Netflix already announced release dates for a slew of new shows today, but it's not stopping there: the company has acquired worldwide distribution rights to the newest film from the director of True Detective. Written and directed by Cary Fukunaga, the project tells the story of a young boy that's made to join a group of soldiers in West Africa. Netflix reportedly paid nearly $12 million to snap up the film, which stars Idris Elba (Luther, Pacific Rim). According to Deadline, the film will be streamed worldwide on Netflix, but will also be released theatrically, with an eye towards promoting the film heavily for awards consideration.
It's just the latest movie Reed Hastings' streaming giant has made into a theatrical motion picture over the past several months. Last year the company announced that it would be putting out a sequel to Crouching Tiger, Hidden Dragon as a combination Netflix and IMAX release, but exhibitors quickly protested at the notion of undercutting the traditional theatrical window with a simultaneous release. The furor didn't cause Netflix to miss a step, however. In January, the company signed a deal with Mark and Jay Duplass for four new Netflix films that would also receive theatrical distribution; a month later it picked up a new film starring Fifty Shades of Grey star Jamie Dornan, and a week after that came word that the company would be producing a new sequel to Pee-wee's Big Adventure.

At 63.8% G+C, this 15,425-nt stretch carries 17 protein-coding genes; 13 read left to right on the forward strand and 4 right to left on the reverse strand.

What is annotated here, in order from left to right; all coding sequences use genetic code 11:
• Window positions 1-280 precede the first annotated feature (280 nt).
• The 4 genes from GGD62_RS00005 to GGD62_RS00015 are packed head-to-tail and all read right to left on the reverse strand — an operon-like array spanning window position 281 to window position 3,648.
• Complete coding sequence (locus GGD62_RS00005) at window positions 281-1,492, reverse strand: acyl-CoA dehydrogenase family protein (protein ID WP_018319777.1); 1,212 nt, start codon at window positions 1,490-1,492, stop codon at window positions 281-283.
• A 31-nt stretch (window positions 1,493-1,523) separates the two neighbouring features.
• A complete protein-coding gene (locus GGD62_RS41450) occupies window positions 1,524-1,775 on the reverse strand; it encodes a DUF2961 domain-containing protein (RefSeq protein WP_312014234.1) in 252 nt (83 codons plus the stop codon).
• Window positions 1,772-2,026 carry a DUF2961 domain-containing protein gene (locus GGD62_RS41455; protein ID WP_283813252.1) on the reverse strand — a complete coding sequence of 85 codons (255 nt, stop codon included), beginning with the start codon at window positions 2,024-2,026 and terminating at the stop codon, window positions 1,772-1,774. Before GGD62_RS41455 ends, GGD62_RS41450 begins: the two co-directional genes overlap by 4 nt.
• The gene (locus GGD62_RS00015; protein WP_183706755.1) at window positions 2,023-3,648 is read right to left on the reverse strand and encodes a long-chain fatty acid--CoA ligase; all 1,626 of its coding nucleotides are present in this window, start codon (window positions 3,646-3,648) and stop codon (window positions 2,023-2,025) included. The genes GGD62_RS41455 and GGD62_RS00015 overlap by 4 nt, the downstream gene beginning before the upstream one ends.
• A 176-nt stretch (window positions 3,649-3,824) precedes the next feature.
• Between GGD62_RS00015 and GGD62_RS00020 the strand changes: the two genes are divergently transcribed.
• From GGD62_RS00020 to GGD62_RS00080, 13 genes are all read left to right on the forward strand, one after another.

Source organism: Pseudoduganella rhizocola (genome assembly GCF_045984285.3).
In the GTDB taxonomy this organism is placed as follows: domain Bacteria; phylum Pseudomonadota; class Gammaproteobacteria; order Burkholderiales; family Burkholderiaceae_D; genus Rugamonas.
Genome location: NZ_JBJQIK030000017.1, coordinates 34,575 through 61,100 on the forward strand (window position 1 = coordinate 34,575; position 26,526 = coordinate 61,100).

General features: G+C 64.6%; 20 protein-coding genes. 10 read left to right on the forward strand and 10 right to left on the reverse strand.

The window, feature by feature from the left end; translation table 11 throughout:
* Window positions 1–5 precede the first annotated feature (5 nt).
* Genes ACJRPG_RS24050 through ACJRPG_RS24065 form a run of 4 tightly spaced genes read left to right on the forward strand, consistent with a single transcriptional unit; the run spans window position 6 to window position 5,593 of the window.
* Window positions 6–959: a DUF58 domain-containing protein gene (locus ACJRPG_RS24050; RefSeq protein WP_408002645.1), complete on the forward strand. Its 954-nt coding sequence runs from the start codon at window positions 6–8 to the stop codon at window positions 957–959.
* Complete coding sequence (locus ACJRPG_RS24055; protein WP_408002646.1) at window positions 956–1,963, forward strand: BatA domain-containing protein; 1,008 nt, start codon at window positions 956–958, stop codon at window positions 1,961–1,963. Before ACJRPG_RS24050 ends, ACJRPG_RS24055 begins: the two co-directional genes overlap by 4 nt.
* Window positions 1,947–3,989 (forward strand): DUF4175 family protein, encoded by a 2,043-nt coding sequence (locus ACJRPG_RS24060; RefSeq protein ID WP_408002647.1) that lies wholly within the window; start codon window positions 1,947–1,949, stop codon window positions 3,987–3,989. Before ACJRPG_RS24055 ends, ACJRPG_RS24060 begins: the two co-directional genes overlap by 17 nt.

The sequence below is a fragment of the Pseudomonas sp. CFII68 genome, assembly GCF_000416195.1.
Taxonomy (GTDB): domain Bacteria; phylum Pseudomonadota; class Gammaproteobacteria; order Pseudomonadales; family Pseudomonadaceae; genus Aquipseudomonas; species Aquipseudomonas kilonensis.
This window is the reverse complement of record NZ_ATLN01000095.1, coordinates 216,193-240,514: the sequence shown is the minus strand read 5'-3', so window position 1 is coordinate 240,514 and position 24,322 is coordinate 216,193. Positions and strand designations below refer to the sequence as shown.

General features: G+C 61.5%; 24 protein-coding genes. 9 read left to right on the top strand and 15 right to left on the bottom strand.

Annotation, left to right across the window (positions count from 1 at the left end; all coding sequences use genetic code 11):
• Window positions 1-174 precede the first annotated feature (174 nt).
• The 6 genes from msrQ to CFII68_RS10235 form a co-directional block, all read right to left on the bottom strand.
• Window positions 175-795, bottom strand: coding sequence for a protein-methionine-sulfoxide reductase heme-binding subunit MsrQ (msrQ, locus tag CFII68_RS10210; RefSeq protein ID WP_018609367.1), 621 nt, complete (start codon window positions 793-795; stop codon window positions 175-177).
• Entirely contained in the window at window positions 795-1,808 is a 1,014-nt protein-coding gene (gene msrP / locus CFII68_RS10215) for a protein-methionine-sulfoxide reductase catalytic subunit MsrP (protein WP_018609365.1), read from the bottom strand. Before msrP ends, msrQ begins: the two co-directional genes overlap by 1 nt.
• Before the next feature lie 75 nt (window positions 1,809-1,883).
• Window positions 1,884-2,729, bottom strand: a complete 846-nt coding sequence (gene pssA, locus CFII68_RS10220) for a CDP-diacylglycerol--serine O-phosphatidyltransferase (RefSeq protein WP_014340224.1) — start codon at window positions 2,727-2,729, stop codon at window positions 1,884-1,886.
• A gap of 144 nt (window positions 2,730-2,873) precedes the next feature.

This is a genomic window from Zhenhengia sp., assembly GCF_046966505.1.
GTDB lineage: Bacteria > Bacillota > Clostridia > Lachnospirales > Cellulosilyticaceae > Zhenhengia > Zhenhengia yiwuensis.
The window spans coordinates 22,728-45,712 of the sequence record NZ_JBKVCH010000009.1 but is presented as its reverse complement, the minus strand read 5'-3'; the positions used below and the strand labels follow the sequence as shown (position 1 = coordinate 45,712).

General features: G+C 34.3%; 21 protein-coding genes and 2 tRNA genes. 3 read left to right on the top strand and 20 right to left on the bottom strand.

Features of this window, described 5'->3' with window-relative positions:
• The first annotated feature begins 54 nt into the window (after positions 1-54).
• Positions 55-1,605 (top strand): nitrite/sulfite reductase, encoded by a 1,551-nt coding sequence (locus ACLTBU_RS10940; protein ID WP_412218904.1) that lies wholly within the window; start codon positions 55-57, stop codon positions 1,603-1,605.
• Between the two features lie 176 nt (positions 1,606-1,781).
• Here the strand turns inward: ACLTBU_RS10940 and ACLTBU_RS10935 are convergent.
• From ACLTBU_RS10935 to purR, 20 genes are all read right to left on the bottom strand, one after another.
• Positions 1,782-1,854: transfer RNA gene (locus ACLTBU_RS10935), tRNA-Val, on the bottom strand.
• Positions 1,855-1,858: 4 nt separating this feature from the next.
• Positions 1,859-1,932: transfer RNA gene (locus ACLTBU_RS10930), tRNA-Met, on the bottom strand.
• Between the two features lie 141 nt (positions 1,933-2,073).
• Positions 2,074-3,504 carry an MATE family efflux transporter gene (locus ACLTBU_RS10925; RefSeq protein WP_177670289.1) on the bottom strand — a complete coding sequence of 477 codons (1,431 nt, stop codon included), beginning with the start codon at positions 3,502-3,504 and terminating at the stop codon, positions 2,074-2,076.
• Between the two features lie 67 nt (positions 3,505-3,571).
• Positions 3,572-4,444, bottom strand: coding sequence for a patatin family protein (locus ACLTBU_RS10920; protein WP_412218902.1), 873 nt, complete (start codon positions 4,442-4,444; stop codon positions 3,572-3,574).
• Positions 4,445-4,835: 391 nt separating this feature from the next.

Netflix is playing the long game to wear down theater chains
Netflix appears to be very aware of the pushback it will face from theater chains and is building out its theatrical strategy accordingly. The films it has stated it will release in theaters thus far are niche, awards-friendly films that will be extremely attractive to small, independent movie theatre chains — the same kind of theaters that haven't been dissuaded by day-and-date releases the way that that larger chains like AMC have been. And while Netflix is jumping in to produce broader, more mainstream fare like the Pee-wee sequel and several upcoming Adam Sandler movies, those films have been primarily earmarked as projects that will skip theaters altogether and go straight online. Should Netflix's original films end up being as consistently good as its series have been, it could put larger theater chains in an unfortunate bind come awards season: decide to play ball with the company's strategy, or miss out on the movie's everybody is talking about.